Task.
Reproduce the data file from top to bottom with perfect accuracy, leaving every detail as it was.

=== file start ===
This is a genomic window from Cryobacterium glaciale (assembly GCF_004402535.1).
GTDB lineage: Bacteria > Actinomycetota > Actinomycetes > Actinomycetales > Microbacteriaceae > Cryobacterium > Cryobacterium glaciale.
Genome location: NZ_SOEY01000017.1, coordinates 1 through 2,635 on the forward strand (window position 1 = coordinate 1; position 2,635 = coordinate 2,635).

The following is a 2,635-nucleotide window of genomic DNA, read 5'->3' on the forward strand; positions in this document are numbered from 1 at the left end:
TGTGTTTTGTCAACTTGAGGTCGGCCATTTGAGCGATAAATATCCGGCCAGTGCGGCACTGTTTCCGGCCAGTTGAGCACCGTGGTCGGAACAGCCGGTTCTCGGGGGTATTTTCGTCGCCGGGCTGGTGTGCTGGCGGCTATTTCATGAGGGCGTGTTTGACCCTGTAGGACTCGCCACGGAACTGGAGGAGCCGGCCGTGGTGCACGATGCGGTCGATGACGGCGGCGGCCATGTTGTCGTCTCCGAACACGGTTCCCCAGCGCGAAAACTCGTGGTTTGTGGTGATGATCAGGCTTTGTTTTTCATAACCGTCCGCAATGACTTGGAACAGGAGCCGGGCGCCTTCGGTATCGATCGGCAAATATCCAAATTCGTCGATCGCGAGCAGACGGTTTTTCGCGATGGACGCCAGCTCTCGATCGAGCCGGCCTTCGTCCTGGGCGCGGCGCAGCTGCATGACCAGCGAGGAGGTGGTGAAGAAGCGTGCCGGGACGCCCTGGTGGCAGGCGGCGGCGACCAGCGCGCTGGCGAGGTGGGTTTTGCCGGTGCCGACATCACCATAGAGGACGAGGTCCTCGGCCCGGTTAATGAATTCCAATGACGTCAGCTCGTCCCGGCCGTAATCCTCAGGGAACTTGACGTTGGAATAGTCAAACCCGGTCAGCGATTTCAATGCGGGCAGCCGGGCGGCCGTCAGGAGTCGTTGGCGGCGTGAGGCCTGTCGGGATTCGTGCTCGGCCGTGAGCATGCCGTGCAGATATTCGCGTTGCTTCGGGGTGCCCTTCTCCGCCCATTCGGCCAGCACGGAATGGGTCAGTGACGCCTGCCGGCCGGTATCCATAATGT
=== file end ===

This is a genomic window from Cryobacterium glaciale (assembly GCF_004402535.1).
GTDB lineage: Bacteria > Actinomycetota > Actinomycetes > Actinomycetales > Microbacteriaceae > Cryobacterium > Cryobacterium glaciale.
Genome location: NZ_SOEY01000017.1, coordinates 1 through 2,635 on the forward strand (window position 1 = coordinate 1; position 2,635 = coordinate 2,635).

The following is a 2,635-nucleotide window of genomic DNA, read 5'->3' on the forward strand; positions in this document are numbered from 1 at the left end:
TGTGTTTTGTCAACTTGAGGTCGGCCATTTGAGCGATAAATATCCGGCCAGTGCGGCACTGTTTCCGGCCAGTTGAGCACCGTGGTCGGAACAGCCGGTTCTCGGGGGTATTTTCGTCGCCGGGCTGGTGTGCTGGCGGCTATTTCATGAGGGCGTGTTTGACCCTGTAGGACTCGCCACGGAACTGGAGGAGCCGGCCGTGGTGCACGATGCGGTCGATGACGGCGGCGGCCATGTTGTCGTCTCCGAACACGGTTCCCCAGCGCGAAAACTCGTGGTTTGTGGTGATGATCAGGCTTTGTTTTTCATAACCGTCCGCAATGACTTGGAACAGGAGCCGGGCGCCTTCGGTATCGATCGGCAAATATCCAAATTCGTCGATCGCGAGCAGACGGTTTTTCGCGATGGACGCCAGCTCTCGATCGAGCCGGCCTTCGTCCTGGGCGCGGCGCAGCTGCATGACCAGCGAGGAGGTGGTGAAGAAGCGTGCCGGGACGCCCTGGTGGCAGGCGGCGGCGACCAGCGCGCTGGCGAGGTGGGTTTTGCCGGTGCCGACATCACCATAGAGGACGAGGTCCTCGGCCCGGTTAATGAATTCCAATGACGTCAGCTCGTCCCGGCCGTAATCCTCAGGGAACTTGACGTTGGAATAGTCAAACCCGGTCAGCGATTTCAATGCGGGCAGCCGGGCGGCCGTCAGGAGTCGTTGGCGGCGTGAGGCCTGTCGGGATTCGTGCTCGGCCGTGAGCATGCCGTGCAGATATTCGCGTTGCTTCGGGGTGCCCTTCTCCGCCCATTCGGCCAGCACGGAATGGGTCAGTGACGCCTGCCGGCCGGTATCCATAATGT